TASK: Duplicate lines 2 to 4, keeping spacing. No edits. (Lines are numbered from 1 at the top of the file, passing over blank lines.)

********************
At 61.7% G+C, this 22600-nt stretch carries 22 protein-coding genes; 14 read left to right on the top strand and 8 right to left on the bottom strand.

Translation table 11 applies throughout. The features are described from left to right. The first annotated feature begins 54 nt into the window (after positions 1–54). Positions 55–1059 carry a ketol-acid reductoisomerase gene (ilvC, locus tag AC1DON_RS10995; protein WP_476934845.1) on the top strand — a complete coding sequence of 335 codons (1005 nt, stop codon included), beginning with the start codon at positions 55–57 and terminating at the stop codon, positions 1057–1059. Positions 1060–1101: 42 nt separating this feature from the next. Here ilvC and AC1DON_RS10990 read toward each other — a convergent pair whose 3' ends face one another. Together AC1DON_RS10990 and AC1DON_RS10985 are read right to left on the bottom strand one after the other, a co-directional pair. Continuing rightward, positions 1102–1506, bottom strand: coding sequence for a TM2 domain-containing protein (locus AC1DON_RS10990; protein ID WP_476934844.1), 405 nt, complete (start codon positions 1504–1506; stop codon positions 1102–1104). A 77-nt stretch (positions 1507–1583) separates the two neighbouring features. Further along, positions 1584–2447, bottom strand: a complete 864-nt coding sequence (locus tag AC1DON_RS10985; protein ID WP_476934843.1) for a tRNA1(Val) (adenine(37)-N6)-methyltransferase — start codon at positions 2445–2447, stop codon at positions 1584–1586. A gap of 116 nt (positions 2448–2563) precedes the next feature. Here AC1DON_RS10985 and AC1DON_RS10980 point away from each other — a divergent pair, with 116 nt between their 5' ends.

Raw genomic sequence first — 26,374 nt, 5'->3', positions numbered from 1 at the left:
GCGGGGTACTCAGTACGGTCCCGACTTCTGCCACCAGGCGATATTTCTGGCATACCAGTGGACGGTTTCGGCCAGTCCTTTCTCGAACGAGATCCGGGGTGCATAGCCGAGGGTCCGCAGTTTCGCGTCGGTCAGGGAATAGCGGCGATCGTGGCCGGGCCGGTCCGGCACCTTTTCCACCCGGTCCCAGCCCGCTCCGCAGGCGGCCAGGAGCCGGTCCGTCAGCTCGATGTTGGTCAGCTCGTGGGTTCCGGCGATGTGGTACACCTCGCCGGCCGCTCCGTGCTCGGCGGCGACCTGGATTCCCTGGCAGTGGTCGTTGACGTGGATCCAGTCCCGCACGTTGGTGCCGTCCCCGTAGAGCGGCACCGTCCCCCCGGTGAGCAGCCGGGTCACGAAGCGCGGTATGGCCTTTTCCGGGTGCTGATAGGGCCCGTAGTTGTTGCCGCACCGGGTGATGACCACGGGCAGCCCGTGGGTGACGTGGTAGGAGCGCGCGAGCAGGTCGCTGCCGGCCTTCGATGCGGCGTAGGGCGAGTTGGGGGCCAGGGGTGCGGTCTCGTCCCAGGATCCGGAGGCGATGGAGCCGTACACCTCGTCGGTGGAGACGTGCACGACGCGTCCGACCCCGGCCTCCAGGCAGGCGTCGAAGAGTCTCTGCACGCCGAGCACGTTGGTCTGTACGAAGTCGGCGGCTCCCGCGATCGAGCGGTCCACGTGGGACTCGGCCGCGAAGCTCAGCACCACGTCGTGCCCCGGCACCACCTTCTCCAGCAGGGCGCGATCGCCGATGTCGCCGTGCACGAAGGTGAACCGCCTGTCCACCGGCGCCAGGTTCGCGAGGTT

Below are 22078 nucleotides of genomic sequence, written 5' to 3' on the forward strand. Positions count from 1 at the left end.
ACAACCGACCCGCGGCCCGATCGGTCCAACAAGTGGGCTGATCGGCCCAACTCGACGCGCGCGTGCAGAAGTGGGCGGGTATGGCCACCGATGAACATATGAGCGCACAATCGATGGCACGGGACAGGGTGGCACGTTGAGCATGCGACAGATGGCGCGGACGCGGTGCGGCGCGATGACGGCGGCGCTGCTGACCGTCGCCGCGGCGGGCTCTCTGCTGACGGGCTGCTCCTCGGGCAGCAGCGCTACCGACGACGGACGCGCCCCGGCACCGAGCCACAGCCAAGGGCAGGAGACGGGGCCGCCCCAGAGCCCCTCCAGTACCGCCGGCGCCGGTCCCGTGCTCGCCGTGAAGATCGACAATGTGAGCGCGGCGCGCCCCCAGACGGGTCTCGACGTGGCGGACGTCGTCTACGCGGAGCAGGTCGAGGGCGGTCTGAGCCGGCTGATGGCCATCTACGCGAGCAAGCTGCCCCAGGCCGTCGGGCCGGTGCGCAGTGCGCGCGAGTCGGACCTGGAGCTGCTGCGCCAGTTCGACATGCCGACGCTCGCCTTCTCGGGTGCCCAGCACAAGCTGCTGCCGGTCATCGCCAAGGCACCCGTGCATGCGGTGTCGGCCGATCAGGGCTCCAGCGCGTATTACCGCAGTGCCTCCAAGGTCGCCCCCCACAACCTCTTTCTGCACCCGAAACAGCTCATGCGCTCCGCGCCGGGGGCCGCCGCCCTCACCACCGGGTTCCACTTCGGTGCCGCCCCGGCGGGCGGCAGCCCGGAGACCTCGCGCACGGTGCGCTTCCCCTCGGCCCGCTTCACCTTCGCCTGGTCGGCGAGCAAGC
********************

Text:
Translation table 11 applies throughout. The features are described from left to right. The first annotated feature begins 54 nt into the window (after positions 1–54). Positions 55–1059 carry a ketol-acid reductoisomerase gene (ilvC, locus tag AC1DON_RS10995; protein WP_476934845.1) on the top strand — a complete coding sequence of 335 codons (1005 nt, stop codon included), beginning with the start codon at positions 55–57 and terminating at the stop codon, positions 1057–1059. Positions 1060–1101: 42 nt separating this feature from the next. Here ilvC and AC1DON_RS10990 read toward each other — a convergent pair whose 3' ends face one another. Together AC1DON_RS10990 and AC1DON_RS10985 are read right to left on the bottom strand one after the other, a co-directional pair. Continuing rightward, positions 1102–1506, bottom strand: coding sequence for a TM2 domain-containing protein (locus AC1DON_RS10990; protein ID WP_476934844.1), 405 nt, complete (start codon positions 1504–1506; stop codon positions 1102–1104). A 77-nt stretch (positions 1507–1583) separates the two neighbouring features. Further along, positions 1584–2447, bottom strand: a complete 864-nt coding sequence (locus tag AC1DON_RS10985; protein ID WP_476934843.1) for a tRNA1(Val) (adenine(37)-N6)-methyltransferase — start codon at positions 2445–2447, stop codon at positions 1584–1586. A gap of 116 nt (positions 2448–2563) precedes the next feature. Here AC1DON_RS10985 and AC1DON_RS10980 point away from each other — a divergent pair, with 116 nt between their 5' ends.

Raw genomic sequence first — 26,374 nt, 5'->3', positions numbered from 1 at the left:
GCGGGGTACTCAGTACGGTCCCGACTTCTGCCACCAGGCGATATTTCTGGCATACCAGTGGACGGTTTCGGCCAGTCCTTTCTCGAACGAGATCCGGGGTGCATAGCCGAGGGTCCGCAGTTTCGCGTCGGTCAGGGAATAGCGGCGATCGTGGCCGGGCCGGTCCGGCACCTTTTCCACCCGGTCCCAGCCCGCTCCGCAGGCGGCCAGGAGCCGGTCCGTCAGCTCGATGTTGGTCAGCTCGTGGGTTCCGGCGATGTGGTACACCTCGCCGGCCGCTCCGTGCTCGGCGGCGACCTGGATTCCCTGGCAGTGGTCGTTGACGTGGATCCAGTCCCGCACGTTGGTGCCGTCCCCGTAGAGCGGCACCGTCCCCCCGGTGAGCAGCCGGGTCACGAAGCGCGGTATGGCCTTTTCCGGGTGCTGATAGGGCCCGTAGTTGTTGCCGCACCGGGTGATGACCACGGGCAGCCCGTGGGTGACGTGGTAGGAGCGCGCGAGCAGGTCGCTGCCGGCCTTCGATGCGGCGTAGGGCGAGTTGGGGGCCAGGGGTGCGGTCTCGTCCCAGGATCCGGAGGCGATGGAGCCGTACACCTCGTCGGTGGAGACGTGCACGACGCGTCCGACCCCGGCCTCCAGGCAGGCGTCGAAGAGTCTCTGCACGCCGAGCACGTTGGTCTGTACGAAGTCGGCGGCTCCCGCGATCGAGCGGTCCACGTGGGACTCGGCCGCGAAGCTCAGCACCACGTCGTGCCCCGGCACCACCTTCTCCAGCAGGGCGCGATCGCCGATGTCGCCGTGCACGAAGGTGAACCGCCTGTCCACCGGCGCCAGGTTCGCGAGGTT